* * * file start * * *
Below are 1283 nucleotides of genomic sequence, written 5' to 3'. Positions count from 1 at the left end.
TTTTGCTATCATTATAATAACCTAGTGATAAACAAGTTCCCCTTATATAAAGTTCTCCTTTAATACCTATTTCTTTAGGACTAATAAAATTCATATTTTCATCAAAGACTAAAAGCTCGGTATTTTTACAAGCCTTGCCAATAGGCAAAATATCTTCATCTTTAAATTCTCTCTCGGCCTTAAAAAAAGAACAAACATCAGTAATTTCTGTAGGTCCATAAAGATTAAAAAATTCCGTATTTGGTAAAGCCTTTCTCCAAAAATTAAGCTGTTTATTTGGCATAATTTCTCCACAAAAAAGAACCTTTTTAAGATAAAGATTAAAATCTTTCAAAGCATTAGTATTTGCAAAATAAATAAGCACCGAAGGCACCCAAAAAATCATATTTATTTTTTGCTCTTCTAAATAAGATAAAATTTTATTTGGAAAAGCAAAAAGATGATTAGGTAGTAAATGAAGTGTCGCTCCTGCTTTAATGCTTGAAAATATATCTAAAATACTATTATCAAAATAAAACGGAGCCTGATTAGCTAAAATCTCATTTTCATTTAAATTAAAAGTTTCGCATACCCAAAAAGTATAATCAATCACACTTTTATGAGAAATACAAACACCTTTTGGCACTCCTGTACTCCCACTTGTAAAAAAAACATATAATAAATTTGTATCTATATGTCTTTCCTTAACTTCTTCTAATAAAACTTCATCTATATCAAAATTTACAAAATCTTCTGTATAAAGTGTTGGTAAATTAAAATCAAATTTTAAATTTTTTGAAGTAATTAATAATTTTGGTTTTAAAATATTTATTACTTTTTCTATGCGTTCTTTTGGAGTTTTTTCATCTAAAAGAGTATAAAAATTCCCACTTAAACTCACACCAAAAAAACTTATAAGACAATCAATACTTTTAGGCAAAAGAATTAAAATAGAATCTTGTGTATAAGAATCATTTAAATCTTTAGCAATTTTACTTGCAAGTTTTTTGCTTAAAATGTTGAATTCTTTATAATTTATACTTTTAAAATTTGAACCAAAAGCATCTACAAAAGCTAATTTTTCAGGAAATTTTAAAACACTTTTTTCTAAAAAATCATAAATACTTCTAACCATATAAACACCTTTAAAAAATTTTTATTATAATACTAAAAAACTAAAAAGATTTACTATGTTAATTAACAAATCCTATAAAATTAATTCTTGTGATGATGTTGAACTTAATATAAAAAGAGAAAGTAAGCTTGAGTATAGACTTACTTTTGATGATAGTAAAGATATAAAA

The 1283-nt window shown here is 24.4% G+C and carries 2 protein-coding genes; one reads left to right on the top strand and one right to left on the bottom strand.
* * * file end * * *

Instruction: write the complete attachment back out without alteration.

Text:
Below are 1283 nucleotides of genomic sequence, written 5' to 3'. Positions count from 1 at the left end.
TTTTGCTATCATTATAATAACCTAGTGATAAACAAGTTCCCCTTATATAAAGTTCTCCTTTAATACCTATTTCTTTAGGACTAATAAAATTCATATTTTCATCAAAGACTAAAAGCTCGGTATTTTTACAAGCCTTGCCAATAGGCAAAATATCTTCATCTTTAAATTCTCTCTCGGCCTTAAAAAAAGAACAAACATCAGTAATTTCTGTAGGTCCATAAAGATTAAAAAATTCCGTATTTGGTAAAGCCTTTCTCCAAAAATTAAGCTGTTTATTTGGCATAATTTCTCCACAAAAAAGAACCTTTTTAAGATAAAGATTAAAATCTTTCAAAGCATTAGTATTTGCAAAATAAATAAGCACCGAAGGCACCCAAAAAATCATATTTATTTTTTGCTCTTCTAAATAAGATAAAATTTTATTTGGAAAAGCAAAAAGATGATTAGGTAGTAAATGAAGTGTCGCTCCTGCTTTAATGCTTGAAAATATATCTAAAATACTATTATCAAAATAAAACGGAGCCTGATTAGCTAAAATCTCATTTTCATTTAAATTAAAAGTTTCGCATACCCAAAAAGTATAATCAATCACACTTTTATGAGAAATACAAACACCTTTTGGCACTCCTGTACTCCCACTTGTAAAAAAAACATATAATAAATTTGTATCTATATGTCTTTCCTTAACTTCTTCTAATAAAACTTCATCTATATCAAAATTTACAAAATCTTCTGTATAAAGTGTTGGTAAATTAAAATCAAATTTTAAATTTTTTGAAGTAATTAATAATTTTGGTTTTAAAATATTTATTACTTTTTCTATGCGTTCTTTTGGAGTTTTTTCATCTAAAAGAGTATAAAAATTCCCACTTAAACTCACACCAAAAAAACTTATAAGACAATCAATACTTTTAGGCAAAAGAATTAAAATAGAATCTTGTGTATAAGAATCATTTAAATCTTTAGCAATTTTACTTGCAAGTTTTTTGCTTAAAATGTTGAATTCTTTATAATTTATACTTTTAAAATTTGAACCAAAAGCATCTACAAAAGCTAATTTTTCAGGAAATTTTAAAACACTTTTTTCTAAAAAATCATAAATACTTCTAACCATATAAACACCTTTAAAAAATTTTTATTATAATACTAAAAAACTAAAAAGATTTACTATGTTAATTAACAAATCCTATAAAATTAATTCTTGTGATGATGTTGAACTTAATATAAAAAGAGAAAGTAAGCTTGAGTATAGACTTACTTTTGATGATAGTAAAGATATAAAA

The 1283-nt window shown here is 24.4% G+C and carries 2 protein-coding genes; one reads left to right on the top strand and one right to left on the bottom strand.